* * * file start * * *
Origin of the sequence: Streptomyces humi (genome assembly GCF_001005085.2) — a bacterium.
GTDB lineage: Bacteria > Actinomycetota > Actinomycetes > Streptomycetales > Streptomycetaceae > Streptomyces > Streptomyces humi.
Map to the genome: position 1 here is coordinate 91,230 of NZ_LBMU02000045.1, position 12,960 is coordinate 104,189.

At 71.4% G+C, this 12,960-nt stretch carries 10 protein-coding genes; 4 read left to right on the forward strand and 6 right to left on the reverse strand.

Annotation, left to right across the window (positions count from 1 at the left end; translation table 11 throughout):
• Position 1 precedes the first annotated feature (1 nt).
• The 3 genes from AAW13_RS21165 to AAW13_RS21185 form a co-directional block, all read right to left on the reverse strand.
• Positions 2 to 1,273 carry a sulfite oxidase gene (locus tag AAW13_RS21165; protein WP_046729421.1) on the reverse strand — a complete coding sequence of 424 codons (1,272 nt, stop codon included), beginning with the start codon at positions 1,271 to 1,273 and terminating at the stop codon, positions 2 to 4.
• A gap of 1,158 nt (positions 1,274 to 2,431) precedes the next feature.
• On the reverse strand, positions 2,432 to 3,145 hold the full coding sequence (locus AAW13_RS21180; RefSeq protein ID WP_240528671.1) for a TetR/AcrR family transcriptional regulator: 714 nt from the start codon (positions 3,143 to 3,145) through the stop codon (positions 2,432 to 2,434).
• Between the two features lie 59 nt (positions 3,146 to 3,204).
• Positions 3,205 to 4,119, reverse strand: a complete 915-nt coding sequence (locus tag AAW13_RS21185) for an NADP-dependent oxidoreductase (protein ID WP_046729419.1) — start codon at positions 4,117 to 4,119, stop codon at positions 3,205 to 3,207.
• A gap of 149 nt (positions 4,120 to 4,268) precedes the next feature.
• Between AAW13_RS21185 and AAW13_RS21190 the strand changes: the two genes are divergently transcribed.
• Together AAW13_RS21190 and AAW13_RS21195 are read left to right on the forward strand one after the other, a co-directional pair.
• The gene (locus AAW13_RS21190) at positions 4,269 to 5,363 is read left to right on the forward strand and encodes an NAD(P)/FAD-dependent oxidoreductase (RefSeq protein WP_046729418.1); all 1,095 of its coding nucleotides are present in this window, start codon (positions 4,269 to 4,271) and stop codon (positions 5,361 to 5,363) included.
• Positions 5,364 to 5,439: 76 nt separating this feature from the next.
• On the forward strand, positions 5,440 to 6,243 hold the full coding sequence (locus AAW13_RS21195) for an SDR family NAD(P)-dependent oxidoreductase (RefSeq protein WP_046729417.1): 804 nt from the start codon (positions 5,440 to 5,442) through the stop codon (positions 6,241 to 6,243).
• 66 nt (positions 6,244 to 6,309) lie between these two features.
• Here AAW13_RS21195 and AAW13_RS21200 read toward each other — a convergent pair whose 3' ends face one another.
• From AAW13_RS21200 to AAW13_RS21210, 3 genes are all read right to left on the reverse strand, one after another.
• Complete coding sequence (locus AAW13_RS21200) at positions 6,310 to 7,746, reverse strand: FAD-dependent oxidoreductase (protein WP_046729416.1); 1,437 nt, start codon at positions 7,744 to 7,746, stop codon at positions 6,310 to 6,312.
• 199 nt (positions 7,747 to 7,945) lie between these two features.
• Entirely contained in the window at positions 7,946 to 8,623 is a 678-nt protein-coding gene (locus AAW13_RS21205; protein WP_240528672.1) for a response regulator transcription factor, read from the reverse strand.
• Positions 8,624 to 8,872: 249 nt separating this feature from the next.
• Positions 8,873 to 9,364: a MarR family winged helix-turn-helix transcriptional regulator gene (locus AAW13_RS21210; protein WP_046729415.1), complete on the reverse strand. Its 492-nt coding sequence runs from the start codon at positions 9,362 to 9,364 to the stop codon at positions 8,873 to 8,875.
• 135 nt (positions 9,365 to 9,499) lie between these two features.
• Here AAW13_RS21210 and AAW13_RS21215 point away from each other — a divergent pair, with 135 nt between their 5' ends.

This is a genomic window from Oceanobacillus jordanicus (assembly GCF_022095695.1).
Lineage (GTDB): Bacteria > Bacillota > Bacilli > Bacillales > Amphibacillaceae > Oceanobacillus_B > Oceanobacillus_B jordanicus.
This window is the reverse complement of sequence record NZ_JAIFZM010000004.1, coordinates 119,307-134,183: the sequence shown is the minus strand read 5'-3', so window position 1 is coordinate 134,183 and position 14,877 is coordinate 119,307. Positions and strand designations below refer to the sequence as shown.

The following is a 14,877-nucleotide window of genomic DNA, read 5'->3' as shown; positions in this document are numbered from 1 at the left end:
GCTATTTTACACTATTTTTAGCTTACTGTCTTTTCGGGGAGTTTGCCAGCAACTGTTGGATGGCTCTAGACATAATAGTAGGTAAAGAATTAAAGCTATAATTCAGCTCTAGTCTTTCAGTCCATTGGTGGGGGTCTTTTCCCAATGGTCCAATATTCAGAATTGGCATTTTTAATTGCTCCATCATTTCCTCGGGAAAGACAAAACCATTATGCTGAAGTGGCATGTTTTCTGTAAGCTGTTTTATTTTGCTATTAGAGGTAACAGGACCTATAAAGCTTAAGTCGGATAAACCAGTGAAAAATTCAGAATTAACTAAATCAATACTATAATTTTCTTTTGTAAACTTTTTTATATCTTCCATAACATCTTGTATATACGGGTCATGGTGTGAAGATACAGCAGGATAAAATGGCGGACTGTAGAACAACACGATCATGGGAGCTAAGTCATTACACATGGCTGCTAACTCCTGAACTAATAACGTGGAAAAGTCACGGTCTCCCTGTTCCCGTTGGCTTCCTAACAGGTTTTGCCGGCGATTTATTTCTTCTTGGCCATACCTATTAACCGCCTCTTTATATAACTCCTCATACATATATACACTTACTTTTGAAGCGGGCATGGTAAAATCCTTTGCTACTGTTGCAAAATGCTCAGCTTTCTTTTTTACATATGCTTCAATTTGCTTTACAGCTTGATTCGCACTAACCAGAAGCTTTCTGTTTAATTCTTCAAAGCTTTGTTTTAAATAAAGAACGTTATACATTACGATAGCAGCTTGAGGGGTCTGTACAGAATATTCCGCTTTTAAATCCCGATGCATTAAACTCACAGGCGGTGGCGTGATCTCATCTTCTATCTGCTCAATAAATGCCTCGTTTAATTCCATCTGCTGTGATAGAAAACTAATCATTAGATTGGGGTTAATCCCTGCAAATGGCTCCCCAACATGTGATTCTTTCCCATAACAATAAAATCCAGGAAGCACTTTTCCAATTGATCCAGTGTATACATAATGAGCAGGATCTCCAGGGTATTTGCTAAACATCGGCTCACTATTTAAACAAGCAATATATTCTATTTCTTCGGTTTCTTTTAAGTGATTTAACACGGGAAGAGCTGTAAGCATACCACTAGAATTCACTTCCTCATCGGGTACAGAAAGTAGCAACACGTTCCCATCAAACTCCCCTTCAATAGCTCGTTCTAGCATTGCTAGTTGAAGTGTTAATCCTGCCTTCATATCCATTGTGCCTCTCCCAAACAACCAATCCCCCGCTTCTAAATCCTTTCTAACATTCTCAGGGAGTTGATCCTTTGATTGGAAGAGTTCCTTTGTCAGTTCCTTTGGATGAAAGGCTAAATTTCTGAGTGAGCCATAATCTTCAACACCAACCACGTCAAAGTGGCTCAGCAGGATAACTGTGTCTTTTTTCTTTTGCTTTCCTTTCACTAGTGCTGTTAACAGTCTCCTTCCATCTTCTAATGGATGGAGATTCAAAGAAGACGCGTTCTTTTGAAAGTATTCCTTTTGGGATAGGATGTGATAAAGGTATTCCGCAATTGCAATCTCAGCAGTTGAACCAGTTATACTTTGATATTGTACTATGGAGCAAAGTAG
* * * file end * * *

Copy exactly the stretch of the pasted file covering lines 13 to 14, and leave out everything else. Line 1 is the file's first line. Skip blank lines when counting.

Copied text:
• A gap of 149 nt (positions 4,120 to 4,268) precedes the next feature.
• Between AAW13_RS21185 and AAW13_RS21190 the strand changes: the two genes are divergently transcribed.